August 21, 2020 Skin: A History of Nudity in the Movies (Documentary Review)
Released on VOD services August 18, 2020, Skin: A History of Nudity in the Movies goes into the what’s, how’s, why’s and when’s of flesh on film. Like the differing social attitudes towards nudity from pre-code Hollywood, post-code Hollywood, and the rise of the MPAA. Then there is the gender inequality in nudes, where a cavalcade of breasts dwarfs the number of man-bits on show. Before finally reaching modern day, where the film discusses how a nude scene is filmed in the age of the #MeToo movement. Whatever one’s reasons for on-screen nudity, how can it be done safely and without abuse?
Writer/Director by Danny Wolf (Gigolos 2016, Time Warp 2019) and co-writer/producer Paul Fishbein (Sex with Sunny Megatron series, Submission series) feature a lot of people in their film too. From the likes of Peter Bogdanovich (The Last Picture Show 1971), Malcolm McDowell (A Clockwork Orange 1971), and Joe Dante (Gremlins 1984) to Sybil Danning (Battle Beyond the Stars 1980) and Shannon Elizabeth (American Pie 1999) amongst others. Plus, classic footage from stars of the past like Hedy Lamarr and Marilyn Monroe. Its subject is interesting, in that it could be mentally titillating, or just a load of balls. So, which is it?
It certainly gets into its topics quickly. The beginning has a montage of actors, directors and more remembering the first nude scene they saw, mostly in a light-hearted tone though some are not quite so happy. Then once it properly gets going, the film talks about the #MeToo movement, complete with a medley of news reports about some of Hollywood’s top stars getting caught out. Bit of a whiplash going from ‘Hey, remember Fast Times at Ridgemont High’ to ‘Hey, remember Harvey Weinstein?’.
However, it does show that the film is taking the topic seriously, while describing the measures that are taken in showing nudity today. Like the clauses involved in agreeing nude scenes, how intimacy co-ordinators keep things on the level, and how important (or unimportant) nudity is anyway. The latter is essentially discussed throughout, but interviewee Diane Franklin (Better Off Dead 1985, Bill & Ted’s Excellent Adventure 1989) makes a good point in saying it is not an imperative and not something one should start an audition with.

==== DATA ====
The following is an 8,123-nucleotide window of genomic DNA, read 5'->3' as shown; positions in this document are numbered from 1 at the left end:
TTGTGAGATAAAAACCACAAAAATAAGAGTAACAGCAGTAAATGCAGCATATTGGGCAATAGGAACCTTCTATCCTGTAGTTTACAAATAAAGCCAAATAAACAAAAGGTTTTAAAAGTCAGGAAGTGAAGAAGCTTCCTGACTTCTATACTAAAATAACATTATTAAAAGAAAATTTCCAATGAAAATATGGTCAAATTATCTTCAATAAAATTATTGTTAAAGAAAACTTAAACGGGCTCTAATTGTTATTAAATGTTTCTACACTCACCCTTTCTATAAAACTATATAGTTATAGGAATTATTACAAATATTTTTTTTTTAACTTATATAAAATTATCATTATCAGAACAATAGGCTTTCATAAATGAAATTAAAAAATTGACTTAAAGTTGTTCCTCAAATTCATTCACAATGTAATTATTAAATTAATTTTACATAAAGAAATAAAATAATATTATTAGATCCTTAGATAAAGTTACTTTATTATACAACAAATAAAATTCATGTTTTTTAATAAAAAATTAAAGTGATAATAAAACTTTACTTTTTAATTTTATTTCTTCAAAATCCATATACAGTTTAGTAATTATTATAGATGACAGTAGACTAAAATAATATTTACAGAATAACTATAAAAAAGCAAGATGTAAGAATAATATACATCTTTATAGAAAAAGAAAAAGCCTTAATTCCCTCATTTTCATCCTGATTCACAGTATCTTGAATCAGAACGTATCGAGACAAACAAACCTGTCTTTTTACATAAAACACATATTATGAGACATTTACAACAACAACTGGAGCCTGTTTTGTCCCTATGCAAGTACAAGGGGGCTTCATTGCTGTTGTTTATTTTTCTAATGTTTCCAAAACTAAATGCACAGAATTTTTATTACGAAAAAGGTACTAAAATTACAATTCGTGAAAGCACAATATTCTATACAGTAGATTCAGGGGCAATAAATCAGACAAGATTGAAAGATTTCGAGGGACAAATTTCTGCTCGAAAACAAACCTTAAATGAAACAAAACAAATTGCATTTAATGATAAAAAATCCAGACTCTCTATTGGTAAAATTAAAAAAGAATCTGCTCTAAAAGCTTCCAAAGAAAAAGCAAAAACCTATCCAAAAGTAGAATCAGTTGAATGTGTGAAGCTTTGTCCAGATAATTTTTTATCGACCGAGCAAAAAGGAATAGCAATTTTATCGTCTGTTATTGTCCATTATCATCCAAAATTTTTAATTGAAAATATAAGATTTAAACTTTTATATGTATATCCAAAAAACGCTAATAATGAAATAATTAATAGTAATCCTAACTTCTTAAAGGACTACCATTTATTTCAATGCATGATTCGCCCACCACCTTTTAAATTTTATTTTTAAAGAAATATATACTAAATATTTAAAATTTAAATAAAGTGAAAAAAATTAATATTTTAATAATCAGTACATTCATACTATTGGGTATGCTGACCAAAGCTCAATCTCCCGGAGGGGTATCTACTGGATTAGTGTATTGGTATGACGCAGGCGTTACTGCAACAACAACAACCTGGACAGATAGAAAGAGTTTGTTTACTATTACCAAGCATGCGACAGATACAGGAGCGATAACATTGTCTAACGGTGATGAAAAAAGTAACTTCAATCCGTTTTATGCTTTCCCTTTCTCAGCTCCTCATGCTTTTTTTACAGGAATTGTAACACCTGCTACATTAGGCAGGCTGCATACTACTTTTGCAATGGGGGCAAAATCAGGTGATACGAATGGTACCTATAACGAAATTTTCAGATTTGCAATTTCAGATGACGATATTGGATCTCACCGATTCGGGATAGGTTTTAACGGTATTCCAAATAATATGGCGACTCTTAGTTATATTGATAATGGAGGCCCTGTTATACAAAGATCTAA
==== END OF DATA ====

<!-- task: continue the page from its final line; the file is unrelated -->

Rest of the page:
The presentation is clear and straightforward- each talking head is introduced with their name and credits, with cuts to relevant footage or documents. Sometimes there is jaunty music when it is discussing some of the more upbeat topics, or even cheeky cutaways to gag props (a Monopoly ‘Go Directly to Hell’ card, etc). Otherwise it does not go for fancy tricks or designs since its focus topic already runs the gamut from exciting to shocking and otherwise.
Still, despite starting at present day, the film eventually gets to a set timeline It feels a bit standard to begin with, with information about early cinema that is not especially new. But then things soon pick up as it delves deeper into its subject- like what became of the first women to go nude on film, pre-code censorship, and more. It is essentially a progression of titbits, some more curious than the last. They help keep the film’s pace up, though it can leave one wishing they went deeper into some subjects.
For example, the gender bias topic is better shown than discussed. Like how most of the nude scenes talked about here are of women, with most of the discussion around them being by men. It is not until 1968 onward that more male nudes show up, like 1969’s Women in Love and Midnight Cowboy. Then it is not until later on that it discusses the gender bias openly and fairly briefly. Likewise, women interviewees are quite scarce after the #MeToo topic, and then get more common afterwards. Usually being the likes of Pam Grier (Foxy Brown 1974, Jackie Brown 1997) and Danning providing insight into their films and attitudes towards nudity.
Ultimately, Skin is an interesting documentary. It runs at a nice pace and talks to a broad range of people and gets plenty of perspectives on its topic. The how’s, what’s, and when’s run through the film, but it does not really get in-depth into the why’s until the 1980s onward. Luckily, it has enough intrigue to keep viewers interested in its full 130-minute runtime. The film offers plenty of casual, curiosity seekers, and enough for serious-minded viewers. The latter will just have a wait for the more thought-provoking stuff. Thus, for these reasons, Cryptic Rock gives this film 4 out of 5 stars.